The mayor talks about what’s being built — but not what’s being lost
By Tim Redmond
MARCH 11, 2015 — San Francisco isn’t coming anywhere near close to its affordable housing goals and is actually close to losing ground, a new study shows.
The Anti-Eviction Mapping Project has tracked the gain in new below-market housing – the units that the city has managed to build – but also the loss – the number of affordable rent-controlled units destroyed by evictions and TIC or condo conversions.
The data shows that the city has lost nearly as many units as it’s gained. Since 2007, 4,978 affordable units have been produced. In the same period, 3,278 have been lost.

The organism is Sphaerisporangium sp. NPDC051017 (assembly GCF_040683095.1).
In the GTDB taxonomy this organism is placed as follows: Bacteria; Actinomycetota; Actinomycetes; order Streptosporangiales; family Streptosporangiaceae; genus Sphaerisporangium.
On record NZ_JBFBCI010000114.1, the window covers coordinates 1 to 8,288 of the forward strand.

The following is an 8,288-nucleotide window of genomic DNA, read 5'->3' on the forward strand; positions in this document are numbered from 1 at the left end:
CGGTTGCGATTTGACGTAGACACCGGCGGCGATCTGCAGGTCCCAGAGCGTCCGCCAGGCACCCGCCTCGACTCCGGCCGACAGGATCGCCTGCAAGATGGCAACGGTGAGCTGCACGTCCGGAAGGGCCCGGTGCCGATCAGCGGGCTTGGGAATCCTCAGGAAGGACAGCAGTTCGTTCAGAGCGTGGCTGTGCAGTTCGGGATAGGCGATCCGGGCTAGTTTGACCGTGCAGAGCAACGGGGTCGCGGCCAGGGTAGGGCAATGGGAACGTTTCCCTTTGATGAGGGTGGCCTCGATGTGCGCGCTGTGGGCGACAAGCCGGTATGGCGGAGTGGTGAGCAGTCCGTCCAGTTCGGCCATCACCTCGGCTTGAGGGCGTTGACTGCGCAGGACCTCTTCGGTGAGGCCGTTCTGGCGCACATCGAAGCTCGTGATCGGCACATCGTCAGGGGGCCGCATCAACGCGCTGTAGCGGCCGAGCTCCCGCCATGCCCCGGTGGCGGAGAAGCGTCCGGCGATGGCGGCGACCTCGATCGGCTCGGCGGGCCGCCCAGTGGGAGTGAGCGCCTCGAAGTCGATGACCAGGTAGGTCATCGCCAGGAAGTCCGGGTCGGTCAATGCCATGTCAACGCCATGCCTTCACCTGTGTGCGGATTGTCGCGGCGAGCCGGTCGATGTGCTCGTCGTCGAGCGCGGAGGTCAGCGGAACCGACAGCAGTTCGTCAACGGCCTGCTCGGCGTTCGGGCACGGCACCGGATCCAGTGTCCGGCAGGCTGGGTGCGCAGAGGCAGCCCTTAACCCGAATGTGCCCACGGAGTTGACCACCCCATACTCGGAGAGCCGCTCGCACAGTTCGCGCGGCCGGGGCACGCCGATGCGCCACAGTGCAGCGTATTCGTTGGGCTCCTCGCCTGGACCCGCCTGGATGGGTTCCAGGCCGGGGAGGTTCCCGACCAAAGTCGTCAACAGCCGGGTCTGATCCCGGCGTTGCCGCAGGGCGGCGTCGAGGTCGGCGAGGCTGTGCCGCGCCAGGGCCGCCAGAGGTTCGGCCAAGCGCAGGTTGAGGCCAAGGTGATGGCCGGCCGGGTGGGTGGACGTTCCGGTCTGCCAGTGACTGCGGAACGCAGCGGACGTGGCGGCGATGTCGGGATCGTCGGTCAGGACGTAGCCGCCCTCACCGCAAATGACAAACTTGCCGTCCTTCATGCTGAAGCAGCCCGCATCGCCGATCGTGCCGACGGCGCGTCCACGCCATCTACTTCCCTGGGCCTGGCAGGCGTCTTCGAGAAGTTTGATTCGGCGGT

That leaves a net gain of just 1,700 units.
The city’s stated goal was to build more than 12,000 units during that period. But between the limited money put into affordable housing, and the rampant loss of rent-controlled apartments, the actual increase was only about 14 percent of the goal.
That’s disturbing, to say the least. And it calls into question how effective the mayor will be at reaching a goal of 30,000 new housing units at 30 percent affordability.